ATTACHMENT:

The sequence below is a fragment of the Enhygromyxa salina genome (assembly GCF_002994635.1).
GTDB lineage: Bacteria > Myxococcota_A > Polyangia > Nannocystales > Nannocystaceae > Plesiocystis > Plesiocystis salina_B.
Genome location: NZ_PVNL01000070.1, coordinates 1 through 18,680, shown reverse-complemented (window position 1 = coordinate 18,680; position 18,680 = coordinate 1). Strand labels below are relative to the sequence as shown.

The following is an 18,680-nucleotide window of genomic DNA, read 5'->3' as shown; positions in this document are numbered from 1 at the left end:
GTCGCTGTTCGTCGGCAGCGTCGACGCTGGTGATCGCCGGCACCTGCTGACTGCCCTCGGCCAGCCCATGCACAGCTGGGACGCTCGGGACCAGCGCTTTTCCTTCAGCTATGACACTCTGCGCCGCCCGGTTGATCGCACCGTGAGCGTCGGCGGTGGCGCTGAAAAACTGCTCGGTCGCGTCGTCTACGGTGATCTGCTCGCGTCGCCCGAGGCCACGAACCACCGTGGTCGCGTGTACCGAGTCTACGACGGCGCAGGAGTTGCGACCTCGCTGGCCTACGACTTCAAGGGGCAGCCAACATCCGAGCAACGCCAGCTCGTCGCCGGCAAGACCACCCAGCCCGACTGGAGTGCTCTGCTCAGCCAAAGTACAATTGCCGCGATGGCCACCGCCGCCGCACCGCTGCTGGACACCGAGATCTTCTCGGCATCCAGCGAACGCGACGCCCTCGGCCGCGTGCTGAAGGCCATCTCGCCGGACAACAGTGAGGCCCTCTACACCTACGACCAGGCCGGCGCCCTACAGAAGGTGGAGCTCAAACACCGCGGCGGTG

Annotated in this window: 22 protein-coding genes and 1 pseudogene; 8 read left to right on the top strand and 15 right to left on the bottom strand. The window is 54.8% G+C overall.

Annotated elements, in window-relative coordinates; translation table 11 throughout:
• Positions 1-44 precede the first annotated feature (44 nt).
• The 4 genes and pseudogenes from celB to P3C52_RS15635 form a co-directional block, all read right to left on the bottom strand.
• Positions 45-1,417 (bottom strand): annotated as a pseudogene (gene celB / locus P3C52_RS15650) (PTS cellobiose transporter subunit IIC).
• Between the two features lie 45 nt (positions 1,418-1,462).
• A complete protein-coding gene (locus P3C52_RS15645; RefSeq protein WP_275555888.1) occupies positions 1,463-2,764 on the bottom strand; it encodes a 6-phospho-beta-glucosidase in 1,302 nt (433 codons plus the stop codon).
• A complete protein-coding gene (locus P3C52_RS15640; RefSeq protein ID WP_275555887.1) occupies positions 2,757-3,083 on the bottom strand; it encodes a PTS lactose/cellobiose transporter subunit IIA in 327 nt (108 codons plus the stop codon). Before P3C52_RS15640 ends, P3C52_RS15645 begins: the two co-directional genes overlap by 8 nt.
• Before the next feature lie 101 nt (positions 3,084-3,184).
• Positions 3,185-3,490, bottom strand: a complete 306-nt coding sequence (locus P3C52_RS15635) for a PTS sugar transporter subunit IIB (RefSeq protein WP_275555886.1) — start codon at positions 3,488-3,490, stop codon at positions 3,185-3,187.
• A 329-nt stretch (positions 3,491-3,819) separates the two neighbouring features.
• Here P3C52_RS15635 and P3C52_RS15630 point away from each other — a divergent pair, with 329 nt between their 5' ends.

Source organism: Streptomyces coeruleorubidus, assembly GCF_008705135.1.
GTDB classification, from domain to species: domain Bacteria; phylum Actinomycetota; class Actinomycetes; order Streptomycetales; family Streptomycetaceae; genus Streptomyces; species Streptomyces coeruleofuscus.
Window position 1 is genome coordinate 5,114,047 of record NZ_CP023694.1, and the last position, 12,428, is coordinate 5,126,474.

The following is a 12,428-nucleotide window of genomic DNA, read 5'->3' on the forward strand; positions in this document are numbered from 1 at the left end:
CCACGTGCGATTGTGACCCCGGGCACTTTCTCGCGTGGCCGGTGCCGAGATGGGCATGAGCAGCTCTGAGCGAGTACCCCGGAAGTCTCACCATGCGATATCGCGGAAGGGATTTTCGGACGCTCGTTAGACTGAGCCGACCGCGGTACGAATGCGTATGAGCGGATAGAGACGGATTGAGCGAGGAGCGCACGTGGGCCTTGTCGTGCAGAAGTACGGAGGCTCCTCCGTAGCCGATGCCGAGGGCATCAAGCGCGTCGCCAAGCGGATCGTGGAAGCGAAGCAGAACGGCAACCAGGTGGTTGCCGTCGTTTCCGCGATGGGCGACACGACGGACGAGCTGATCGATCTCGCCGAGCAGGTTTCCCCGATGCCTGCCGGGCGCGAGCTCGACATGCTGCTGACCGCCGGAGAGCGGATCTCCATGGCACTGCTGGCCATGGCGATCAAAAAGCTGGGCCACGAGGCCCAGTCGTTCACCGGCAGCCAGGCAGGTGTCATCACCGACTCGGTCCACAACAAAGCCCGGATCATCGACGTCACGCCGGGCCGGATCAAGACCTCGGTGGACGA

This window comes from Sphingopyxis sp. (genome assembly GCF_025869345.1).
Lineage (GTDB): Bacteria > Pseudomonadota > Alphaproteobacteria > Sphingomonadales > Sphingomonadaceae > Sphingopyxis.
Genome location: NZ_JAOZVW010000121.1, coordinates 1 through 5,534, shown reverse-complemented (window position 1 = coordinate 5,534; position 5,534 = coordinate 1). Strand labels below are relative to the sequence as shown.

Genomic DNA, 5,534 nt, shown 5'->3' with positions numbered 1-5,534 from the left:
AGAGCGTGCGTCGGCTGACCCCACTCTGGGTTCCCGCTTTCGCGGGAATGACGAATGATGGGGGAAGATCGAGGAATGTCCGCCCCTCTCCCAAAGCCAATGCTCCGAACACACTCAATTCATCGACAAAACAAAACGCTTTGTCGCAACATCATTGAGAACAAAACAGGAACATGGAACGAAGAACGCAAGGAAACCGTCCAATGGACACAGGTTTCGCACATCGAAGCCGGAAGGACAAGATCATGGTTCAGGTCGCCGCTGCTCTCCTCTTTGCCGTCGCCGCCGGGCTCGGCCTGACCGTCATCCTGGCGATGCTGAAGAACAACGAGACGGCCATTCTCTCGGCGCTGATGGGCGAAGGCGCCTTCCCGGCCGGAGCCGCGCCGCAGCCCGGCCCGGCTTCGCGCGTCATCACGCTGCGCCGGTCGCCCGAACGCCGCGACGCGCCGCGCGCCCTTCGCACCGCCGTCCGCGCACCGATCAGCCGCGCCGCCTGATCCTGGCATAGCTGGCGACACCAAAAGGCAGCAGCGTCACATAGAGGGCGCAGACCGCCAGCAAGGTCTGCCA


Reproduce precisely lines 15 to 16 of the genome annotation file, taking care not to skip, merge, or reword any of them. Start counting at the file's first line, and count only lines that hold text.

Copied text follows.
• Positions 3,185-3,490, bottom strand: a complete 306-nt coding sequence (locus P3C52_RS15635) for a PTS sugar transporter subunit IIB (RefSeq protein WP_275555886.1) — start codon at positions 3,488-3,490, stop codon at positions 3,185-3,187.
• A 329-nt stretch (positions 3,491-3,819) separates the two neighbouring features.